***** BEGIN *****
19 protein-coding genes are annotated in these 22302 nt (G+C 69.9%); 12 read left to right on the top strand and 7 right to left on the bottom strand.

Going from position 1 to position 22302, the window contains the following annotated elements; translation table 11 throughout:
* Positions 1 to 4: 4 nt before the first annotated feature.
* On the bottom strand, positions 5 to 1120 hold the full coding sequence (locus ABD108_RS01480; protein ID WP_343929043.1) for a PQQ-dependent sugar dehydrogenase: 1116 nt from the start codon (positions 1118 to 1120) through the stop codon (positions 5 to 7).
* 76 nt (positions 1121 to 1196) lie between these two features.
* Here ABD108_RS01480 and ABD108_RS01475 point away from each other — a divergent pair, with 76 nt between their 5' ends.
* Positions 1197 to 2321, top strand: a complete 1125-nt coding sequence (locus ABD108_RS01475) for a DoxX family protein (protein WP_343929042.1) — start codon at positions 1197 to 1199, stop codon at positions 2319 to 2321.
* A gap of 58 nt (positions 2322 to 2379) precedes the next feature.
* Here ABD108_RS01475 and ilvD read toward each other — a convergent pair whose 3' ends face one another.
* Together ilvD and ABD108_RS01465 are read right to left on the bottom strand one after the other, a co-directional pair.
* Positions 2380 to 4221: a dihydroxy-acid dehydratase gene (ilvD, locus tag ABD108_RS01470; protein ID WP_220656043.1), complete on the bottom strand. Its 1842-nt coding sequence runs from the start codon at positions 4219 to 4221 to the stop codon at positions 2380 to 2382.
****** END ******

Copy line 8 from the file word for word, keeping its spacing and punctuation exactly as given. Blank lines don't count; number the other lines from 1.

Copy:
* A gap of 58 nt (positions 2322 to 2379) precedes the next feature.